Thursday, December 18, 2014
Wednesday, December 17, 2014
- Faced with sluggish economy and sagging revenues, the state had a shortfall in the budget approved last Spring of almost $900 million. The Governor’s budget does not make any substantive cuts to K-12 over the biennium.
- Additional funding for education is minimal. The increases are:
- Add positions in Central Office for school improvement specialists: FY 2016 = $0.6 million
- Provide funds for training of principals in underperforming schools: FY 2016 = $0.7 million
- Provide money for expedited retakes for SOL tests and expand computer-adaptive SOL testing: FY 2016 = $0.9 mil
- Enhance school free breakfast program: FY 2016 = $0.5 million
- Reduce unfunded liability in teacher retirement fund: FY 2016 = $150 million
- Revive use of Literary Fund for school construction loans and subsidies: FY 2016 = $75 million.
- Some technical reductions were taken in PreK-12. The Governor’s staff stated that these would not impact funding to local schools.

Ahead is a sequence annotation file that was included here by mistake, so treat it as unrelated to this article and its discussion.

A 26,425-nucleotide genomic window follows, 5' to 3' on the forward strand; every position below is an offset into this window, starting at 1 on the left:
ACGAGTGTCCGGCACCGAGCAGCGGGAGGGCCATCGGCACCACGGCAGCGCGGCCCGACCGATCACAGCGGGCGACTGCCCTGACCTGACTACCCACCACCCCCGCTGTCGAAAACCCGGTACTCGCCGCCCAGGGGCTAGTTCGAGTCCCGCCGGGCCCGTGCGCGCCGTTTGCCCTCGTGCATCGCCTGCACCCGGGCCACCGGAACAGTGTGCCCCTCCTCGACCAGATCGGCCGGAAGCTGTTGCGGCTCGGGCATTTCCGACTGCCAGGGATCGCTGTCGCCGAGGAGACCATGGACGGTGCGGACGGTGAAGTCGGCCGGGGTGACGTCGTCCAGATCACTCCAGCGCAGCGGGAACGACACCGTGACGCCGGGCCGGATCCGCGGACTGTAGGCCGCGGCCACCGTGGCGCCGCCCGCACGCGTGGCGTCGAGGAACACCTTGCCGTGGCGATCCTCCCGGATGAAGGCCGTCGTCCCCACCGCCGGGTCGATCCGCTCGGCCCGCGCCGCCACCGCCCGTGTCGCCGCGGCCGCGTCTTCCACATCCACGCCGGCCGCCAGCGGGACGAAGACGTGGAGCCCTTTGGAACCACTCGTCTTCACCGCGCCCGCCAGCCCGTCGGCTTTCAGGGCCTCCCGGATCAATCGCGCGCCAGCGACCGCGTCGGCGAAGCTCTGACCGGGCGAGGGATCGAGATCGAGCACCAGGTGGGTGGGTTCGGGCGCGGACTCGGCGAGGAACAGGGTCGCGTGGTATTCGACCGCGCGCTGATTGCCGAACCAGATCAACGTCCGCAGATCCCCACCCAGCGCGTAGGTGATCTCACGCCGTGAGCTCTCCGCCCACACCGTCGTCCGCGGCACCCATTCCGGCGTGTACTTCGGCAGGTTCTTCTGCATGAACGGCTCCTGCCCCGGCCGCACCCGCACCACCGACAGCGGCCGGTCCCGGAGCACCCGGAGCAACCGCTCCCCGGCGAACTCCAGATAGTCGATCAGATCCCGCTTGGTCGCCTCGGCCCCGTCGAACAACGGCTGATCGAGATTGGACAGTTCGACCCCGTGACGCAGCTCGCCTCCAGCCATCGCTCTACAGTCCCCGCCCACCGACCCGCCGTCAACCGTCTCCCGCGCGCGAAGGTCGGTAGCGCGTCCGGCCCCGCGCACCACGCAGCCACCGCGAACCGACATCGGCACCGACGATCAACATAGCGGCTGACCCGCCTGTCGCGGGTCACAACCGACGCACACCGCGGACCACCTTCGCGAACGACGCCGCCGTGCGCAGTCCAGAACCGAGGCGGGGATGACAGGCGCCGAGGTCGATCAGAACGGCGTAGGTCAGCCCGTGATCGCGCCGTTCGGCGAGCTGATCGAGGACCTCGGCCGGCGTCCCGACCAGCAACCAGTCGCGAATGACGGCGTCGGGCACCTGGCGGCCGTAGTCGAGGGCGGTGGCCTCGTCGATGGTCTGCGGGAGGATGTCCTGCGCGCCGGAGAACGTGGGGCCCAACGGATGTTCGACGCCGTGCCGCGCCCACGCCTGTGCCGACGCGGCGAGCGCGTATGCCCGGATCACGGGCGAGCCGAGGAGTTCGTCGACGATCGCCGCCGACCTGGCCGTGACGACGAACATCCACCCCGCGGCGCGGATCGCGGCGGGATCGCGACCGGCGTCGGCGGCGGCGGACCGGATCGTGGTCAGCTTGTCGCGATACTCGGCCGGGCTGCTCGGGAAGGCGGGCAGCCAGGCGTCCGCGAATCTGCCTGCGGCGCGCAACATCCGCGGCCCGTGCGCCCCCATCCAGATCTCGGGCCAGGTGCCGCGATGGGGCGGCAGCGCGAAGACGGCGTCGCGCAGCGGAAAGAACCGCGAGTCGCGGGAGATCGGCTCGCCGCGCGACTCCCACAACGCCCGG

- Enrollment growth is lower than anticipated, reducing state costs: FY 2015= $19.8 million and FY 2016 = $11 million
- The contribution to offset the unfunded liability in teacher retirement fund saves the state money and also saves localities as rates can be adjusted: FY 2016 = $10.4 million (state)
- Increases in sales tax revenue allows reduction in other state funds: FY 2015 = $2.4 million and FY 2016 = $3.6 million
Thursday, September 18, 2014
Thanks to our Governor, to Senators Stosch and Colgan, and to Delegate Chris Jones for these actions which will spare our schools from additional cuts.
But, let’s step back and ask a few questions. First, is this shortfall indicative of a tax structure in need of revision? It appears that our tax system lacks adequacy, reliability and (when one with an income of $18,000 pays that same rate as one with an income of $1 billion) fairness. When we are relying on the Rainy Day Fund to balance the budget in a time of economic growth – something is wrong.
But, I wonder if we are avoiding what may be two significant variables. Virginia ranks 38th in state per-pupil support and 37th in teacher pay. As funds have been cut, classes have grown larger, elective courses have been eliminated, and after-school programs have been eliminated. We are doing very little to attract and retain the best teachers to our classrooms. Is the disinvestment in the education of the next generation and our failure to support the teaching profession beginning to take its toll?